Rational exec: Complexity grows for developers

Complexity poses increasingly difficult obstacles for software developers, who are nonetheless called on to build applications for users who want this complexity hidden, Rational Software Corp. Chief Scientist Grady Booch said during a presentation at the IBM Corp. developerWorksLive conference on Thursday.

Software has changed the world, creating opportunities for businesses and even changing the nature of civilization, Booch said.

"Therefore, it is a tremendous privilege to be a software developer," said Booch.

Web services technologies such as WSDL and UDDI make it possible to build systems that are accessible to a larger community "than we could have conceived of in the past," Booch said.

But developers face difficulties, he noted.

"Software development has been, and frankly it will remain to be, a very hard thing. That's the fundamental thing we all face as software developers," Booch said.

"The reality for all of us is complexity is increasing," with applications needing to be more distributed and secure, he said. "Building better software faster is a challenge for most organizations."

Developers must cope with building systems on top of operating systems and other systems with millions of lines of code. But developers have to create an illusion of simplicity, with users wanting to hide technology, Booch said.

Technology is limited by factors such as the laws of physics and software, the challenges of algorithms, distribution problems, economics, politics, and the limits of human imagination, according to Booch. Additionally, developers must adapt legacy systems for new applications as well as do new development.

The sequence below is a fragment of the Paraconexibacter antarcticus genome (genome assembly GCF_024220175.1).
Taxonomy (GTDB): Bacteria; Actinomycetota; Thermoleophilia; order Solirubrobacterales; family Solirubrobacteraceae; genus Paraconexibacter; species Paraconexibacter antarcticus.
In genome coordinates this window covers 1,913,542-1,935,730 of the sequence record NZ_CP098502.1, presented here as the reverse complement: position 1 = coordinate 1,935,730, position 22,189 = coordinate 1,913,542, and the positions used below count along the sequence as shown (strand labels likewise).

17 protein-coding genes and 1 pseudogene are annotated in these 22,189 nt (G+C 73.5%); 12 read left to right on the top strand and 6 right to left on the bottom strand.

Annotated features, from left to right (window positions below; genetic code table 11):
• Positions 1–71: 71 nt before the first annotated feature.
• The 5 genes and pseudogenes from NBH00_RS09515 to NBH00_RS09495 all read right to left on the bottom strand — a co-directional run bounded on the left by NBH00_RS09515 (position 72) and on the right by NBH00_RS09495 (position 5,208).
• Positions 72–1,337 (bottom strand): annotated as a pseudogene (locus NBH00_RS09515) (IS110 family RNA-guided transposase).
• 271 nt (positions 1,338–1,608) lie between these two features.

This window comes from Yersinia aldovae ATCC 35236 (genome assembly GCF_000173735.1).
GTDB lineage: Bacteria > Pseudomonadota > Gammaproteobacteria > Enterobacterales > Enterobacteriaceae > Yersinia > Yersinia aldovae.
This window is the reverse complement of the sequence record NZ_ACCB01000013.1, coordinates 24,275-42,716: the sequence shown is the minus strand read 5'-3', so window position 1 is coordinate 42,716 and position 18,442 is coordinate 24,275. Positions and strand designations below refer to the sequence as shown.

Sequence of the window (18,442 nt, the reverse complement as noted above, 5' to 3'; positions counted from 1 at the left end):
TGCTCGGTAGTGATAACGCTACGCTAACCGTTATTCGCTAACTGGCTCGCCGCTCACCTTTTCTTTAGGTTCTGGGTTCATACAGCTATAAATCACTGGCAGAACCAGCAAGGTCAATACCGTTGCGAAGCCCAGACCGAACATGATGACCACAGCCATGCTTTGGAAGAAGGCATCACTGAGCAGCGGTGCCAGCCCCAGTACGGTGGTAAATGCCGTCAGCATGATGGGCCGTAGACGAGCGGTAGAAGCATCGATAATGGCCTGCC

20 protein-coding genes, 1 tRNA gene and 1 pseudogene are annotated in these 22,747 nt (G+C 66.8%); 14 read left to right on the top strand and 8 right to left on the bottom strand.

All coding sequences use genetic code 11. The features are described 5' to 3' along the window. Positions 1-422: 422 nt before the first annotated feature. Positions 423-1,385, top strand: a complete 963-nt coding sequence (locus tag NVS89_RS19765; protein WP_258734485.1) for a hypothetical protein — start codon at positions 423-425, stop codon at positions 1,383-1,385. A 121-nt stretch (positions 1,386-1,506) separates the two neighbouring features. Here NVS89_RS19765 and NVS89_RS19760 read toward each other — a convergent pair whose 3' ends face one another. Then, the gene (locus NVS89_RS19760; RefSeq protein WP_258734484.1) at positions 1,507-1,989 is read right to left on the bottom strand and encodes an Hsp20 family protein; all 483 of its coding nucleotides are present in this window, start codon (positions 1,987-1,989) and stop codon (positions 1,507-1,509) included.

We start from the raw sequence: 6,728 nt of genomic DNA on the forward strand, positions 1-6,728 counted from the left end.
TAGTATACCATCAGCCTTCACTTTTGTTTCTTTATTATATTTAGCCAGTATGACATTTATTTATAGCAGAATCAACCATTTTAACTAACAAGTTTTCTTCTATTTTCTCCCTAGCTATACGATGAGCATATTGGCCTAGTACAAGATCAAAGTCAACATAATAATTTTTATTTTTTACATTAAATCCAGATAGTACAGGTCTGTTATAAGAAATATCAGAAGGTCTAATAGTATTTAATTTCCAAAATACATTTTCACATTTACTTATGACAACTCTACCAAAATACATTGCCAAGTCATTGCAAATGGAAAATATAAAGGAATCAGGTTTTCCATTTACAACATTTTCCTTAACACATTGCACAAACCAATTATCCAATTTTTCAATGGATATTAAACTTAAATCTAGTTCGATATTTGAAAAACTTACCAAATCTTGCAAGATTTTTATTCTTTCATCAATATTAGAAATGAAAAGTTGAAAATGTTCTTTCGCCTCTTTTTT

"In short, we are building continuously evolving systems that we can never turn off," he said.

But the history of software engineering, Booch said, has been about raising levels of abstraction, moving from Cobol and Fortran to C, C++, and Java. "These are languages which allow us to express things at higher levels of abstractions than we could in previous times," he said.

Web services add even more abstractions, said Booch. Grid computing also is becoming a factor, but for many it will be transparent.

Rational, for its part, is dedicated to improving the developer experience, he said. Business process modeling also presents an opportunity for developers, he said.

Middleware, meanwhile, provides a way to handle repetitive tasks. The future of software development will feature concepts such as component-based development, reusable assets, model-driven development, and collaborative development environments, according to Booch.

Also on the horizon for developers is the semantic Web, said Booch.

"What the semantic Web brings to bear is the notion of bringing more self-knowledge to things on the Web," creating opportunities for new applications that tie together semantically rich and knowledgeable data, he said.

But Booch cautioned, "I must remind you again that software development remains a very, very hard thing. There's no silver bullet here."

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